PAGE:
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How America is failing its veterans
The problem is far worse than long wait times at VA hospitals
 
Korean War veteran Thomas Moore begs on a Boston sidewalk.
Korean War veteran Thomas Moore begs on a Boston sidewalk. (AP Photo/Steven Senne)

HUNGRY USMC VETERAN PLEASE HELP, the cardboard sign read. Sitting next to it was a scruffy man, maybe in his early 30s, in tattered jeans and scuffed work boots. His hair looked oily, he needed a shave. I fished a crumpled $1 out of my pocket and put in his cup. Our eyes met for a second and he said, "Thank you." I felt a flash of guilt. What good is a buck going to do?

This encounter, at a Metro station in the shadow of the White House, and steps from the entrance to the Department of Veterans Affairs itself, is hardly rare. Perhaps you've had one yourself. There are an estimated 58,000 homeless veterans, and another 1.4 million who are in danger of being on the streets because of poverty, lack of community support, and overcrowded/substandard housing conditions. Many Americans are quick to dismiss a panhandler on the corner as a bum or a loser. In fact, he might very well be a Marine or a soldier down on his luck.

A nation that claims to revere its heroes cannot, in good conscience, allow them to fend for themselves on the streets of our communities. Yet allow it we do. Many of us are so self-absorbed with our own conceits that we rush by, can't be bothered.

This is a national disgrace.

And yet, we bleat our collective shock and outrage over allegations that 40 veterans died while waiting for care at a VA hospital in Phoenix. We ask how could this have happened. Isn't it obvious how it happened? Some people like to call America an "exceptional" nation. A nation that is truly exceptional doesn't allow its heroes to beg on the streets. Is it so surprising that a nation whose citizens typically ignore the epidemic of homeless vets also fosters a system in which vets are denied proper medical care?

And it's not just homelessness, by the way. Of all veterans who have served since the Sept. 11, 2001 terror attacks, 29 percent have at least one service-connected disability: an injury, post-traumatic stress disorder, and so forth. And the unemployment rate for this group, at 9 percent, is well above the national average.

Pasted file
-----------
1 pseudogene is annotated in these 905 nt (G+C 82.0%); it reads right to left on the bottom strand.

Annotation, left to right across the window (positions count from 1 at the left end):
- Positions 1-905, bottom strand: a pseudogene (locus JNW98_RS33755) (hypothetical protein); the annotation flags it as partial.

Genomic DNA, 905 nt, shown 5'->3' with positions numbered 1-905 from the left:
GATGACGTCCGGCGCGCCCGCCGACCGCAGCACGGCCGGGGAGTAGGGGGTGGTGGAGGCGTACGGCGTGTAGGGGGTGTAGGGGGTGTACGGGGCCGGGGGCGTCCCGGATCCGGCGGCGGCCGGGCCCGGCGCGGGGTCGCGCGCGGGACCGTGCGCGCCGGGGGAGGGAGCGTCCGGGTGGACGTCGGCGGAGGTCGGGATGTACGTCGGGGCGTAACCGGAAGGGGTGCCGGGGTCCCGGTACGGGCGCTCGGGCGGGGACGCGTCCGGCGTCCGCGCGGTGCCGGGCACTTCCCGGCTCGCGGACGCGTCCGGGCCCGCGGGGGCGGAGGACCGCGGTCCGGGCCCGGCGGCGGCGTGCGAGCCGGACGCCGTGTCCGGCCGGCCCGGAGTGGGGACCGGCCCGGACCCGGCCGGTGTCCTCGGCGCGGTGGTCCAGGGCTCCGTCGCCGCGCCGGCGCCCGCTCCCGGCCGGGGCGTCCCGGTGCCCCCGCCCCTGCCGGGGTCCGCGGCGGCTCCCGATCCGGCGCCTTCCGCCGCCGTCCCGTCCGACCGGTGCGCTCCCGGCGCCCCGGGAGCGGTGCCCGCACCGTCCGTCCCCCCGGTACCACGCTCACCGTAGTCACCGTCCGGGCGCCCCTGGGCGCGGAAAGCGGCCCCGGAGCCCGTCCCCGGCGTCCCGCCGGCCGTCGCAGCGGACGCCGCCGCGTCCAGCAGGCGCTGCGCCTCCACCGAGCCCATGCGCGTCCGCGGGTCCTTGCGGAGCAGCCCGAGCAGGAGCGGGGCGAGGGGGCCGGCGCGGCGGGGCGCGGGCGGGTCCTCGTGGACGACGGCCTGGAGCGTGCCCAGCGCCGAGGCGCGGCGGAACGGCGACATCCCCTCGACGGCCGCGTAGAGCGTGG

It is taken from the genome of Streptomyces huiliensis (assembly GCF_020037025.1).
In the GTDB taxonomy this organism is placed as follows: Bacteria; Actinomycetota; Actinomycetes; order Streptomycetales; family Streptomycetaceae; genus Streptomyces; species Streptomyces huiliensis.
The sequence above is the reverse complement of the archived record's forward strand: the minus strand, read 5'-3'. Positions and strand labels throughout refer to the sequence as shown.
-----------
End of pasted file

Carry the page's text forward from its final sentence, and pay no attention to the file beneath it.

Now, this isn't meant to divert attention from what appears to be incompetence within the VA and the White House. Heads should roll. Eric Shinseki is a decorated combat veteran from Vietnam. Awarded two Purple Hearts, three Bronze Stars, and more, he rose through the ranks to become a four-star General and Army Chief of Staff before retiring in 2003. I have no doubt that Shinseki cares deeply about his fellow veterans. But this doesn't mean he's the right man to lead a huge, messy civilian bureaucracy like the VA.

But before tossing this war hero overboard, let's look at the big picture. In 2009, Shinseki inherited a Veterans Administration that even by Washington standards had a reputation for being backwards. Until last year, it didn't even have a way of digitally processing the million plus claims it got each year (even the much maligned IRS rolled out electronic filing in 1990). Shinseki changed this. Today, the VA is converting millions and millions of pieces of paper to a huge digital database. What a mess.

At the same time, Shinseki, with the backing of President Obama, expanded benefits for veterans. In 2010, coverage was expanded for veterans who were exposed to Agent Orange. The administration also loosened the rules to help vets get coverage for PTSD. Advances in battlefield medicine and technology have meant that more veterans are surviving injuries. All of this is wonderful news. But it has also unleashed an avalanche of new work upon the VA.

This meant disaster in the early years of the Obama administration. In 2009, the VA had 423,000 claims pending. Some 150,000 of them were more than four months old. By 2012, the total claims figure had ballooned to 883,000, with an estimated 587,000 of them more than four months old.

Since 2012, and particularly since the VA has finally discovered the digital world, the backlog was cut (Shinseki claims) to 300,000 as of May 10. At that rate, the backlog would vanish by the middle of next year.

Still, perhaps Shinseki should still get the boot; after all the buck does stop with him and with the president. But if anyone is truly deserving of the ax, it is Sharon Helman, the director of the Phoenix VA facility which cooked the books on patient wait times. It turns out she even got an $8,500 bonus in April, which has since been rescinded. Helman really must go.

But none of this would go far enough to help the man on the corner with the sign: HUNGRY USMC VETERAN PLEASE HELP. Heads may roll at the VA, but chances are the man with the sign, and far, far too many others like him, will still be on the corner asking for your help. These people risked their lives for you, for me, for all of us in some far off hellhole.

It's time we did a hell of a lot more for them.

 
Paul Brandus is an award-winning member of the White House press corps and the founder of WestWingReports.com.

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